|Likely to be many ways?||For AGI the set of relevant self-programming approaches is likely to be a much smaller set than that typically discussed in computer science, and in all likelihood much smaller than often implied in AGI.|
|The possible solutions for effective and efficient self-programming are likely to be strongly linked to what we generally think of as the architectural structure of AI systems, since self-programming for AGI may fundamentally have to change, modify, or partly duplicate, some aspect of the architecture of the system, for the purpose of being better equipped to perform some task or set of tasks.|
Existing Systems Which Target Self-Programming
GPS (Newell et al. 1963)
|The atomic actions are state-changing operators, and a program is represented as a path from the initial state to a final state. Variants of this approach include program search (examples: Gödel Machine (Schmidhuber 2006)): Given the action set A, in principle all programs formed by it can be exhaustively listed and evaluated to find an optimal one according to certain criteria.|
|Production system||SOAR (Laird 1987)||Each production rule specifies the condition for a sequence of actions that correspond to a program. Mechanisms that produce new production rules, such as chunking, can be considered self-programming.|
|Reinforcement learning||AIXI (Hutter 2007)||When an action of an agent changes the state of the environment, and each state has a reward value associated, a program corresponds to a policy in reinforcement learning. When the state transition function is probabilistic, this becomes a Markov decision process.|
|Koza’s Invention Machine (Koza et al. 2000)||A program is formed from the system’s actions, initially randomly but subsequently via genetic operators over the best performers from prior solutions, possibly by using the output of some actions as input of some other actions. An evolution process provides a utility function that is used to select the best programs, and the process is repeated.|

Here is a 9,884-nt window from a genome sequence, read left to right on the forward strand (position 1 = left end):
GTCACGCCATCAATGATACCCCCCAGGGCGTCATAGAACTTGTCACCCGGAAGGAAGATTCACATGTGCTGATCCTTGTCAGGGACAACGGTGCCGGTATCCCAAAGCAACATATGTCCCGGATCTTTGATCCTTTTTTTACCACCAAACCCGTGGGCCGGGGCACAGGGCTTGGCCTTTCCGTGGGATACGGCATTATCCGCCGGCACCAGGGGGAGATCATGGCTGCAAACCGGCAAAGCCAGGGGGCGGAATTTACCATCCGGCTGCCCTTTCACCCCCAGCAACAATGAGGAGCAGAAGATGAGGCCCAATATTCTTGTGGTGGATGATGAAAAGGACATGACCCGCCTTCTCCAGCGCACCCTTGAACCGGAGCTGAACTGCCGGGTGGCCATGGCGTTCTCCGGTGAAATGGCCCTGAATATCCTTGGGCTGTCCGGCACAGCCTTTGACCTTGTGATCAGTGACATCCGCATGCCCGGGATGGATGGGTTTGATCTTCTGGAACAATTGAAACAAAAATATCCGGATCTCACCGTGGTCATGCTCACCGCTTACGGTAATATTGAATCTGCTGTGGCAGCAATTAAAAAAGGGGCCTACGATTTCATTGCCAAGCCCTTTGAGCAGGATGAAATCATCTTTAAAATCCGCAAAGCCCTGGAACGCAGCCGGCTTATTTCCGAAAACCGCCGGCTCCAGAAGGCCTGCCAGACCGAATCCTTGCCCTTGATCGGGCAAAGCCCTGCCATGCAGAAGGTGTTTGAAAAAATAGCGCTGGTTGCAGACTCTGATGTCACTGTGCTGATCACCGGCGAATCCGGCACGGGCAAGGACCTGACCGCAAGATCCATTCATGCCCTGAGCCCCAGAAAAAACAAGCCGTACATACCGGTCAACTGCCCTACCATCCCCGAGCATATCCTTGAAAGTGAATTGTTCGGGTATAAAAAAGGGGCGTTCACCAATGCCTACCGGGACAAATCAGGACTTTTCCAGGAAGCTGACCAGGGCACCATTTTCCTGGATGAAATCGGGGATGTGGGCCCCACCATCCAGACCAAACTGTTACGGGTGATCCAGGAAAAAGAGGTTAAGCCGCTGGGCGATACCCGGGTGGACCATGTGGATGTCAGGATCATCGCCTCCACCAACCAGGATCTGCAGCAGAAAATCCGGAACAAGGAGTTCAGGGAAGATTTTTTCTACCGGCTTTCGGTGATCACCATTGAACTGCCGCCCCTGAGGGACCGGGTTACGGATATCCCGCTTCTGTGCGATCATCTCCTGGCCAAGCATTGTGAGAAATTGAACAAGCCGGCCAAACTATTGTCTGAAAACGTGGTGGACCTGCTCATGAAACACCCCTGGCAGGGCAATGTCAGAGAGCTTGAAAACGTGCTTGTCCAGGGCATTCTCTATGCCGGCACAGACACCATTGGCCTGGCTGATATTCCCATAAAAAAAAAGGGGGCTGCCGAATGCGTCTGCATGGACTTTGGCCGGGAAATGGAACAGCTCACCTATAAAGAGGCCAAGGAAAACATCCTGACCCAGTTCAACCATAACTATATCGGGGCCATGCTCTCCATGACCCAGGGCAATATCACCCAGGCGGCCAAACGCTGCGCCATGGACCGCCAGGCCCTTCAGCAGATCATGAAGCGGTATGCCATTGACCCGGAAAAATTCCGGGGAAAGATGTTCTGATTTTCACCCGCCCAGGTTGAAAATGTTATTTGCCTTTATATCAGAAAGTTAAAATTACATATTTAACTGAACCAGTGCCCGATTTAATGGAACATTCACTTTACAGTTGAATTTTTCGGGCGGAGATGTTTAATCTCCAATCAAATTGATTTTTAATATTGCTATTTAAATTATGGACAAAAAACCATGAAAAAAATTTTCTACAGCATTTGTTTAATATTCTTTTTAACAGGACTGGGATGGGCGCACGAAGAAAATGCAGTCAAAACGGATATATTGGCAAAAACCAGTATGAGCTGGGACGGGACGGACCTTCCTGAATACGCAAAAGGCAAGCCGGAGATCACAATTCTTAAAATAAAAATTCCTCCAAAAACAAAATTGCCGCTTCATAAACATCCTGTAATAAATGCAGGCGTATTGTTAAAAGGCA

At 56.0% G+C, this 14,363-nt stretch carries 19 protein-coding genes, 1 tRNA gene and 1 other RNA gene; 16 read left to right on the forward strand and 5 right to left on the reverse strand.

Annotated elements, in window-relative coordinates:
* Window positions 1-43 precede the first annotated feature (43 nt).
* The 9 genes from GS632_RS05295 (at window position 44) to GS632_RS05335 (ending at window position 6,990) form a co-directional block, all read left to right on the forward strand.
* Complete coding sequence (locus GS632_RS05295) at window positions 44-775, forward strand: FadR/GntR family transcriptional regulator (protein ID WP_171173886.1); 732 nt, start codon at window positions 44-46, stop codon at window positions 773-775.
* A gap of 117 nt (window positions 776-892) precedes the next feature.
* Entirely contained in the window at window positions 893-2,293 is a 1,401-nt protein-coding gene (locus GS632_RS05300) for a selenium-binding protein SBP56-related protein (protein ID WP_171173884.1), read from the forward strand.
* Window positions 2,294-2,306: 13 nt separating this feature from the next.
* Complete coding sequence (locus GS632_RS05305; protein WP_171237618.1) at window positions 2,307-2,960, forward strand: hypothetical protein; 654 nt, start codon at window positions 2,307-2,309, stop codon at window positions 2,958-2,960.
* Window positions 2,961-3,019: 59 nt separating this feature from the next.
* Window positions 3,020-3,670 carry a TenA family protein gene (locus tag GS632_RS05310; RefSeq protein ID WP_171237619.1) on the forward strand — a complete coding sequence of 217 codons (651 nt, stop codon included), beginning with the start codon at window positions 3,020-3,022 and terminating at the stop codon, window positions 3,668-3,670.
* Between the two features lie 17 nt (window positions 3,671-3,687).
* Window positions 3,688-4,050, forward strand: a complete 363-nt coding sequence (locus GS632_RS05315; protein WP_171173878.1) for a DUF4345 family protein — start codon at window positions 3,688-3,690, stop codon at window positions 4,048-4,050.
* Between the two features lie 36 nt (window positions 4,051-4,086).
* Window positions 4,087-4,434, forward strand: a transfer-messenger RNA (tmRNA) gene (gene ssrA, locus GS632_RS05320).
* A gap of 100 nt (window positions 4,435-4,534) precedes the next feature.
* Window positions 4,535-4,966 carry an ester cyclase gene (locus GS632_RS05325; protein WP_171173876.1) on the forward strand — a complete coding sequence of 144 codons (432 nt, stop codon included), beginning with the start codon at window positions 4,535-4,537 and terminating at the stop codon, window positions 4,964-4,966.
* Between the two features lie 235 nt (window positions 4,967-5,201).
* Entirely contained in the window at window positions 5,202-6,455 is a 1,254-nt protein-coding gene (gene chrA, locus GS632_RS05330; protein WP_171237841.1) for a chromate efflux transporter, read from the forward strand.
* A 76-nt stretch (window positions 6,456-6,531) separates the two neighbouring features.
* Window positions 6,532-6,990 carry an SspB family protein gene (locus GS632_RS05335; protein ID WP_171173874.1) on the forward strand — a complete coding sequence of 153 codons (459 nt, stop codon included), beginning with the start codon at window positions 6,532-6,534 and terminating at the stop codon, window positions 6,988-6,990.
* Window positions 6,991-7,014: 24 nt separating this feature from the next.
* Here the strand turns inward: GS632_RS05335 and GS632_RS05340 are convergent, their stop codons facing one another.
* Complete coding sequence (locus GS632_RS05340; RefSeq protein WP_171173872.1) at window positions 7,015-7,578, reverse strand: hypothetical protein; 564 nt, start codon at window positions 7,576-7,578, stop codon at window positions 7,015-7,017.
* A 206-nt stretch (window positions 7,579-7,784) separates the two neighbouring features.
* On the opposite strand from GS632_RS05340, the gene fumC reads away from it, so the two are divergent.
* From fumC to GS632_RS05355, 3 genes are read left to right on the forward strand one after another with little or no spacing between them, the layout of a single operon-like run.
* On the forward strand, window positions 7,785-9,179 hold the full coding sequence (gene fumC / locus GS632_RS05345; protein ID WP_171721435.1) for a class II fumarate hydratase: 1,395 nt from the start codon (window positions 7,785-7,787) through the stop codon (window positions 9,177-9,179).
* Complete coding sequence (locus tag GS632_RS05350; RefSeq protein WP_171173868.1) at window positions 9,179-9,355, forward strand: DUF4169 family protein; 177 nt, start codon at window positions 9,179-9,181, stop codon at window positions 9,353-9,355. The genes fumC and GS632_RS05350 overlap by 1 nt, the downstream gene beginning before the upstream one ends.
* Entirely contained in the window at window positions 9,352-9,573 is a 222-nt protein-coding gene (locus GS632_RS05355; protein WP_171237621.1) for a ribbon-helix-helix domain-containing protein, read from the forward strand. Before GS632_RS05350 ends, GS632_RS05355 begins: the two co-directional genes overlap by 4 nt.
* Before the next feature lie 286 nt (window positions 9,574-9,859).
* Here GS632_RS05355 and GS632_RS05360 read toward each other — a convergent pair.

|[I]||Inductive logic programming||(Muggleton 1994)||A program is a statement with a procedural interpretation, which can be learned from given positive and negative examples, plus background knowledge.|
|[E]||Evidential reasoning||NARS (Wang 2006)||A program is a statement with a procedural interpretation, and it can be learned using multi-strategy (ampliative) uncertain reasoning.|
Autocatalytic model-driven bi-directional search
AERA (Nivel et al. 2014)
Ikon Flux (Nivel 2007)
|In this context the architecture is in large part comprised of a large collection of models, acting as hierarchically organized controllers, executed through a contextually-informed, continuous auto-catalytic process. New models are produced automatically, based on experience, their quality evaluated in light of this experience, and improvements produced as a result. Self-programming occurs at two levels: The lower one is concerned with performance in a set of domains, making models of how best to achieve goals in the external world at any point in time, the higher level is concerned with the operation of the lower one, implementing integrated cognitive control and meta-learning capabilities. Semantically closed auto-catalytic processes maintain the system’s growth after they are deployed.|
|Source||Thórisson, Nivel, Sanz & Wang 2012|
Design Assumptions in The Above Approaches
How does the system represent a basic action?
| a) As an operator that transforms a state to another state, either deterministically or probably, and goal as state to be reached [R, S]
b) As a function that maps some input arguments to some output arguments [G]
c) As a realizable statement with preconditions and consequences [A, E, I, P]
Is the knowledge about an action complete and certain?
Is the action set discrete and finite?
Can a program be used as an “action” in other programs?
| a) Yes, programs can be built recursively [A, E, G, I]
b) No, a program can only contain basic actions [R, S, P]
Do the programs and actions form a hierarchy?
Can these recursions have closed loops?
How does the system represent goals?
| a) As states to be reached [S]
b) As values to be optimized [G, R]
c) As statements to be realized [E, P, A]
d) As functions to be approximated [I]
Is the knowledge about goals complete?
Is the knowledge about goals certain?
Can all the goals be reached with a concrete action set?
Are there derived goals?